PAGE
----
Litecrete out-performs timber, masonry or bricks. It is the only durable, structural, thermal and fire-resistant material all in the one product. For example, in timber and/or brick construction, building paper, insulation and plasterboard must be added to make the wall fire-resistant and thermally compliant. Litecrete has in-built insulation which complies with the Building Code requirements, has superior acoustic properties, is non-organic, fire-resistant, rot proof and moisture and pest-resistant.
Litecrete is initially more expensive than those materials, however the speed of installation, built-in insulation, cost-effective finishing systems, energy savings and low maintenance offered with a concrete house more than pays for itself.
Litecrete exterior walls can be painted or plastered or left as a natural concrete finish. However all concrete varies in colour from batch to batch.The minerals in the pumice aggregate can sometimes result in more surface figuring than for normal precast concrete. Many designers like the “honesty” which Litecrete offers in its natural state. However, we recommend that a matt finish clear sealer is applied to the natural concrete surface to enable ease of cleaning. If a more consistent colour is required we suggest mineral-based stains, paint or plaster systems.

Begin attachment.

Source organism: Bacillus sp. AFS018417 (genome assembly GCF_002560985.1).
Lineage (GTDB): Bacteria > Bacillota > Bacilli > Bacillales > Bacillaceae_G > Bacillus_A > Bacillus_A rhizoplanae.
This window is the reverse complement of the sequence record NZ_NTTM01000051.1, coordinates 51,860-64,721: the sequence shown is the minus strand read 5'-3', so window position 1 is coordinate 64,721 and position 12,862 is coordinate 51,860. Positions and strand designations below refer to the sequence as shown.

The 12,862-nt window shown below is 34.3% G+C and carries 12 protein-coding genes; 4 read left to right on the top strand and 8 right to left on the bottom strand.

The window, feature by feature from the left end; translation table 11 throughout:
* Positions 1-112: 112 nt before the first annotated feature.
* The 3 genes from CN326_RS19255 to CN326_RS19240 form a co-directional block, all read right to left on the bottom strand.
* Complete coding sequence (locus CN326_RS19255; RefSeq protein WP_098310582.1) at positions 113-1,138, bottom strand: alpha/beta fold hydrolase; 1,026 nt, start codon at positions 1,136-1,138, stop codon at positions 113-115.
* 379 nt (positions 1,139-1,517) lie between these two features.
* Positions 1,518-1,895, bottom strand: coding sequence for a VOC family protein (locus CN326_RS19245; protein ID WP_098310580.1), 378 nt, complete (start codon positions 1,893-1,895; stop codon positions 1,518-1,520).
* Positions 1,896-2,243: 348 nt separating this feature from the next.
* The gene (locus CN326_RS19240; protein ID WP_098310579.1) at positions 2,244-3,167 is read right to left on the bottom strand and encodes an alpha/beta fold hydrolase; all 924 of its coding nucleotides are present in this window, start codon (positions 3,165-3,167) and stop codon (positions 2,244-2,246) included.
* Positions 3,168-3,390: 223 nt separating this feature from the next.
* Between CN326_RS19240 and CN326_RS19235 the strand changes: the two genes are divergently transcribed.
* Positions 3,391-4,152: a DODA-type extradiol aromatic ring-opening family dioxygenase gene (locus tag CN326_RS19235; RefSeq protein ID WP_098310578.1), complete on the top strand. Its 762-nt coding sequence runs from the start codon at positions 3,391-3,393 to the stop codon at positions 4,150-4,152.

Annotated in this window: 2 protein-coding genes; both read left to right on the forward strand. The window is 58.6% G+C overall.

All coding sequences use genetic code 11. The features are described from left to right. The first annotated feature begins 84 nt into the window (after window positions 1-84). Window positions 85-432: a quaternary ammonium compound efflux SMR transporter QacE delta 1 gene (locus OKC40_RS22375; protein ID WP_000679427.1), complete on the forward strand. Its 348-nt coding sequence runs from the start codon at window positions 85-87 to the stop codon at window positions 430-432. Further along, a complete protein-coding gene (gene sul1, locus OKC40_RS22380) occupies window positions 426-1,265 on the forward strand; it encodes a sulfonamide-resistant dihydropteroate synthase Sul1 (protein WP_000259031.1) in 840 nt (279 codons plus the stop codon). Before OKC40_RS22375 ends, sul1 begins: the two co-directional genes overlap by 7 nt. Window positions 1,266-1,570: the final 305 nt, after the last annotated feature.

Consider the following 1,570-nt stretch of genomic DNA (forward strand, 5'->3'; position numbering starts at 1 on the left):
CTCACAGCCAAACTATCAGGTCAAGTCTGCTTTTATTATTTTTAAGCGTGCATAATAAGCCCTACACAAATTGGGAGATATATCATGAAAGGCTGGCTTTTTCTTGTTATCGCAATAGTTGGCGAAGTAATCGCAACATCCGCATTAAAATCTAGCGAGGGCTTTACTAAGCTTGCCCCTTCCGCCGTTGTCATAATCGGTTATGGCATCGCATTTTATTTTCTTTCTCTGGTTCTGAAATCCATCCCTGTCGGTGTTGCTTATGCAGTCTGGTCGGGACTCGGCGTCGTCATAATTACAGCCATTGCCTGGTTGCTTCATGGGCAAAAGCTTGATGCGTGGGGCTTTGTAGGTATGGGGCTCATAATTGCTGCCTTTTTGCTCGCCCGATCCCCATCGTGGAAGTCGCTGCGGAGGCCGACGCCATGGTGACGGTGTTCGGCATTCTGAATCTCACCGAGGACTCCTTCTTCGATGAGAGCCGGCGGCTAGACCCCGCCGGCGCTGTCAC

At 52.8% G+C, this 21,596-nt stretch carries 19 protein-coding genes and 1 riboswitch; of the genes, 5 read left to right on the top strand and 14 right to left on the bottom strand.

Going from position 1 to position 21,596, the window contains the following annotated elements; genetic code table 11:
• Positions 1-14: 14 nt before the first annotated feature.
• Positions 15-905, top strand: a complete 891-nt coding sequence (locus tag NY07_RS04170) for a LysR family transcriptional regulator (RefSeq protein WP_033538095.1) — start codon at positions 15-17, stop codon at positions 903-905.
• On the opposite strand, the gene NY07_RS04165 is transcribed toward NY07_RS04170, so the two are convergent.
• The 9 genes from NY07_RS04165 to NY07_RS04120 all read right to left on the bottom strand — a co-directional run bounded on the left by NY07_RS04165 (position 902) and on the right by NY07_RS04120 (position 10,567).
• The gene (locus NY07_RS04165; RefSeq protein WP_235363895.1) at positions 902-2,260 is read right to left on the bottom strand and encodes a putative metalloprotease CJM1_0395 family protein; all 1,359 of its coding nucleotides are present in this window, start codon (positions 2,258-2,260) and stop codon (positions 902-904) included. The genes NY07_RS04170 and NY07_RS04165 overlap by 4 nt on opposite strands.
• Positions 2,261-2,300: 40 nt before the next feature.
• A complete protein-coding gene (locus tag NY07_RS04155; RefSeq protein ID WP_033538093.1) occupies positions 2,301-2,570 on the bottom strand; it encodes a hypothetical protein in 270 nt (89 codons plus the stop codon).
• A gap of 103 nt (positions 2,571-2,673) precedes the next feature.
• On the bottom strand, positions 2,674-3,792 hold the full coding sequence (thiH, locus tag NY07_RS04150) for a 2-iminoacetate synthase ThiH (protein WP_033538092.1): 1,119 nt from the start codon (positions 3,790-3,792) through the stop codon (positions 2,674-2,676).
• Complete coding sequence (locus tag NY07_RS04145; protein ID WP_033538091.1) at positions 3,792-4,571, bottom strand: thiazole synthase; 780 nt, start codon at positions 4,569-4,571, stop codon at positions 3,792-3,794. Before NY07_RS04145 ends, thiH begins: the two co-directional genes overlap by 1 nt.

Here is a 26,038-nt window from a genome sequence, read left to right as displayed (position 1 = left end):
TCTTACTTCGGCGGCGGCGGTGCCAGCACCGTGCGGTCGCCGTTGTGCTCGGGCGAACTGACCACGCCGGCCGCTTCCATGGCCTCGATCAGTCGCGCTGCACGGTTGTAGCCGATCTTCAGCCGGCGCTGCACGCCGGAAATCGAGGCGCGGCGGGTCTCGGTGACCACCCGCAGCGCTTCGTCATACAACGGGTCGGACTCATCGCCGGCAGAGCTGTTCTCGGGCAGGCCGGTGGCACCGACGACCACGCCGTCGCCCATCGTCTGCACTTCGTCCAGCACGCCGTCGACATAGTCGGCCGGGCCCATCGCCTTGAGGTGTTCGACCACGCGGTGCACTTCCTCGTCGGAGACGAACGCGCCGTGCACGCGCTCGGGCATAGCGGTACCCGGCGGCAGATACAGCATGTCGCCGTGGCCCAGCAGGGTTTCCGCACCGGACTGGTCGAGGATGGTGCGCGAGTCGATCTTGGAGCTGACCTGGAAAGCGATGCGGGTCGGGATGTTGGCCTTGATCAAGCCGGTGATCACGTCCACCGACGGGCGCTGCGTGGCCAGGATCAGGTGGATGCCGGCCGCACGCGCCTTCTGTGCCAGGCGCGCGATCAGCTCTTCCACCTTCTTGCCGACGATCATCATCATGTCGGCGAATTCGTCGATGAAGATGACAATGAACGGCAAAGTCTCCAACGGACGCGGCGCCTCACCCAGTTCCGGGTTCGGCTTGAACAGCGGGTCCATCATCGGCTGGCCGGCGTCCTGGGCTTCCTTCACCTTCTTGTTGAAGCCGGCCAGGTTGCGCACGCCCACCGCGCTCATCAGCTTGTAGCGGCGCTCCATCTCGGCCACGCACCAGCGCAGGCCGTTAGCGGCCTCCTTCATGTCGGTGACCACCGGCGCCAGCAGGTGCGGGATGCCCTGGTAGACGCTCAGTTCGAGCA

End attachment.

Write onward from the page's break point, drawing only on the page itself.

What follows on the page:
Vapour-permeable elastomeric paint systems, such as Resene X200 (www.resene.co.nz), or silica-based masonry paint, is recommended for use with Litecrete. There is also a wide range of proprietary exterior plaster systems to choose from.
No. Mould is dependant upon organic materials such as timber, plywood sheathing and the paper facing on plasterboard for growth. The cement, pumice and polypropylene fibre used in the manufacture of Litecrete are totally inorganic and will not harbour mould and fungi.
Yes. Concrete has an inherent capacity (related to its mass) to absorb and store thermal energy. This quality is referred to as ‘thermal mass’. The homogeneous nature of Litecrete means that the thermal resistance of the material is consistent throughout the material. Quite simply, it will absorb thermal energy, store it, and release it when the internal house temperature drops below that of the concrete. This buffering effect means that the intermittent nature of heat sources such as space heaters and the sun becomes less apparent – temperature fluctuations are reduced and a more comfortable home is the result.
The Building Code defines three Climate Zones in New Zealand: Zone 1 – Northland, Auckland and Coromandel Peninsula; Zone 2 – rest of North Island except the Volcanic Plateau (Taupo, Rotorua, etc); Zone 3 – Volcanic Plateau and South Island. For Litecrete to comply in Zone 1 the external walls are 220 mm thick; Zone 2, 280 mm thick; Zone 3, 330 mm thick.
Lightweight pumice concrete has proven to be a very durable material. There are numerous structures built over 70 years ago with lightweight concrete that are still standing today and require very little maintenance. Lightweight concrete will not rot, corrode, or otherwise decompose. Litecrete provides a very low maintenance building material that will save considerable time and money in upkeep over the life of the building. Although damage is unlikely, repair is simple using an acrylic or cement plaster.